On the University of Dayton's athletic site, Devin Oliver answered the career goal section of his Personal Data section "to play in the NBA or become an ESPN broadcaster." After wrapping up his collegiate career with the Dayton Flyers this past season with a trip to the Elite Eight, it's hard to tell which one of the those goals he might be closer to.
On the one hand, the 6-foot-6 Oliver led Dayton in minutes (29.9 per game), rebounds (7.4), and assists (2.3) while also finishing second on the team in scoring (11.2). He was efficient from the field, connecting on 48.4 percent of his shots, and showed something of an outside stroke with a 39.6 percent clip from beyond the arc.
|Devin Oliver||Dayton||6-foot-6||225 lbs.||29.9||11.9||5.7||2.3||1.0||48.4||39.6||76.3|
*Stocks = Steals + Blocks. Brainchild of Bill Simmons to quantify defensive impact a player makes.
In order to get any buzz these days, however, you need to get the requisite pre-Draft workout invitations that generate buzz from the experts. Thus far Oliver has worked out for the Boston Celtics, Utah Jazz, and Washington Wizards and also took part in an agency showcase where he showed off his ball handling skills against expected-lottery pick Gary Harris of Michigan State, but did not take part in the 3-on-3 portion of that workout in California, according to Chad Ford. (Insider)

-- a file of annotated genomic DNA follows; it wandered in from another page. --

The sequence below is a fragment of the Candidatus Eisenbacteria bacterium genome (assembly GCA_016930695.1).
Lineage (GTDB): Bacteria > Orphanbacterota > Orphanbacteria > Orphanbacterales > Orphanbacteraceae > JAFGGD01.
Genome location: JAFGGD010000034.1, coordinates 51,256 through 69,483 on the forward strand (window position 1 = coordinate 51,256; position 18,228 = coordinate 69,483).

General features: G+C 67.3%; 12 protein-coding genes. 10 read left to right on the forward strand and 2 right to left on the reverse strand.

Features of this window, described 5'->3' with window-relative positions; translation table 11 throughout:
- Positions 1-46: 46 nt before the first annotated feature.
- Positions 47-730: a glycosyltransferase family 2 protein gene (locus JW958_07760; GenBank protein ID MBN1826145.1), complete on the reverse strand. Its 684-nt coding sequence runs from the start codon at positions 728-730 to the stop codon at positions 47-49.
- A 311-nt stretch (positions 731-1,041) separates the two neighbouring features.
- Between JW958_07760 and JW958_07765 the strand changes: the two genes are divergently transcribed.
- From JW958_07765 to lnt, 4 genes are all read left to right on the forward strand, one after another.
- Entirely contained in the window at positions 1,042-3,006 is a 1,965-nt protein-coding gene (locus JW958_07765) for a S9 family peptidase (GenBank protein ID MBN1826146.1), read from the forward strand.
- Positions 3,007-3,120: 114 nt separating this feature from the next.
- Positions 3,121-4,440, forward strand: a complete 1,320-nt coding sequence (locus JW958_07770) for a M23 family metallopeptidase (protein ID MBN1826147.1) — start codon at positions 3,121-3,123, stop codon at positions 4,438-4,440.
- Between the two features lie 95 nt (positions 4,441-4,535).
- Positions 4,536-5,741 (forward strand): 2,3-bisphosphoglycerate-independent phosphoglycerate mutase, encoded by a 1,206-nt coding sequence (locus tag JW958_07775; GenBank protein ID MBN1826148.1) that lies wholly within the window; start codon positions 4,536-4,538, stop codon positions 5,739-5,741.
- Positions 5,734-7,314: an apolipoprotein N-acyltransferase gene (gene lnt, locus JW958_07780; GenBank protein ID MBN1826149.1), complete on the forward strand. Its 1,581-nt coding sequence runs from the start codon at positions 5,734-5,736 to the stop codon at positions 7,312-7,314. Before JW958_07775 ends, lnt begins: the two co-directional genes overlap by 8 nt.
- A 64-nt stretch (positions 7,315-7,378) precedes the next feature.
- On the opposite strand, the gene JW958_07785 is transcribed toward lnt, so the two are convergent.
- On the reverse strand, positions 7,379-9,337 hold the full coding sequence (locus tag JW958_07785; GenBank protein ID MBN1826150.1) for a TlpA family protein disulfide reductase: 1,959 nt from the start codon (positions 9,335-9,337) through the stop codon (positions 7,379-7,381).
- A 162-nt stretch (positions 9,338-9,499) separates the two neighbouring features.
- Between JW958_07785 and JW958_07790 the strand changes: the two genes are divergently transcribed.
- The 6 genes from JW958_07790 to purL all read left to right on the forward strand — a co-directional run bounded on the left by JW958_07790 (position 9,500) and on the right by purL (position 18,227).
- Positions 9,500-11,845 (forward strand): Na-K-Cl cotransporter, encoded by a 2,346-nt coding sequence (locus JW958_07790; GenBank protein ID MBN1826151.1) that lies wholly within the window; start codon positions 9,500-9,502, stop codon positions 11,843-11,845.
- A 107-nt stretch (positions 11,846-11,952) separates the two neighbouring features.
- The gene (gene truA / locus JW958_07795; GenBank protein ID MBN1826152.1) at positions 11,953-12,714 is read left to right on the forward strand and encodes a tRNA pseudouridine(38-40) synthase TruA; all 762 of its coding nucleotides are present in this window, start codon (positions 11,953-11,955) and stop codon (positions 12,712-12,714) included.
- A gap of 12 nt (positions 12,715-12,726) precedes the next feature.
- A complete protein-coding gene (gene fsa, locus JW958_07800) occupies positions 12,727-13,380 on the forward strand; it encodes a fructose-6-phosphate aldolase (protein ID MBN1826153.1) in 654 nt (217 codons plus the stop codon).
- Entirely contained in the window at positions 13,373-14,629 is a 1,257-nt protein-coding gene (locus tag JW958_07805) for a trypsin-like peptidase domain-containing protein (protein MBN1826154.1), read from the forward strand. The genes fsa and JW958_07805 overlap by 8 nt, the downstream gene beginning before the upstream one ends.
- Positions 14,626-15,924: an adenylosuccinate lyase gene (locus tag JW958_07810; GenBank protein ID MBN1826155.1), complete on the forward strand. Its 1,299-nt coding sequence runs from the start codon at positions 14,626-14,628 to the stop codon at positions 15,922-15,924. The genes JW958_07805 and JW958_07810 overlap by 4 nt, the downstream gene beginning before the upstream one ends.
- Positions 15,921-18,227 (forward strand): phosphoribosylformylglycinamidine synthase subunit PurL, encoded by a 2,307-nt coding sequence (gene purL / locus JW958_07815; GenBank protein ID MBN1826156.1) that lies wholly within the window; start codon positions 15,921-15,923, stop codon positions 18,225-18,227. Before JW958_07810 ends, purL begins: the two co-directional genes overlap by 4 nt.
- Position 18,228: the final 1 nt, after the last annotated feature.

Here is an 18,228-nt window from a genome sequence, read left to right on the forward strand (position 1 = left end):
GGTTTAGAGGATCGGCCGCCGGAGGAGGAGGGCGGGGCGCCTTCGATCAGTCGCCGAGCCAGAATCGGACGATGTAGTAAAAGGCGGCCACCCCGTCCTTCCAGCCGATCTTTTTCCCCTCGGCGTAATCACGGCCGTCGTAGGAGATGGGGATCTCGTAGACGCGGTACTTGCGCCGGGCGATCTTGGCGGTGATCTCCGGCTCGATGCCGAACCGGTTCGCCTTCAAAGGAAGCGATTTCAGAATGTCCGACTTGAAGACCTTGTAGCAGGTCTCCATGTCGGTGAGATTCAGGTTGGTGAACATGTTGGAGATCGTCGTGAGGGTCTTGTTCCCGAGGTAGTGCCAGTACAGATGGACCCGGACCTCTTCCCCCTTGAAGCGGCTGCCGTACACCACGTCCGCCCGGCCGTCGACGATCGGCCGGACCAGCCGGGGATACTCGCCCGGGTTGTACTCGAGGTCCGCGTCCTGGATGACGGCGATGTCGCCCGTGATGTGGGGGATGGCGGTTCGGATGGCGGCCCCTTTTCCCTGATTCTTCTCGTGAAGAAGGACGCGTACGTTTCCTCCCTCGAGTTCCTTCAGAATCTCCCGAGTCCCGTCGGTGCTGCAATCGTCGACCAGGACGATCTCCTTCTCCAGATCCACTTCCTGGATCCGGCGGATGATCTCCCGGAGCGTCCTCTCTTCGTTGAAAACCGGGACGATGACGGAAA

Besides being named Dayton's team MVP this season, Oliver earned his second Most Improved Player award and became the first Flyers player to earn both awards in the same season. This is a player who constantly put in the work to get better and led his team by example - two characteristics that NBA GMs and coaches drool over.
But does all of that add up to an NBA player? NBADraft.net has him at the No. 90 player in the 2014 NBA Draft, ESPN's Chad Ford doesn't even have him listed, and his DraftExpress.com profile is just as sparse. The experts don't seem to have much love for the mid-major forward, but players with his makeup are few and far between.
All of this points to Oliver not hearing his name called on Thursday night, but that doesn't mean he won't land somewhere in the league as an undrafted free agent. He has good height for the small forward position, and we've seen how valuable players that play that position have become in the NBA, particularly if they have a demonstrated ability to shoot the ball.
Don't look to hear Oliver's name called by NBA Deputy Commissioner Mark Tatum during the second round, but once the undrafted rumors start flying over the weekend he should be a hot commodity.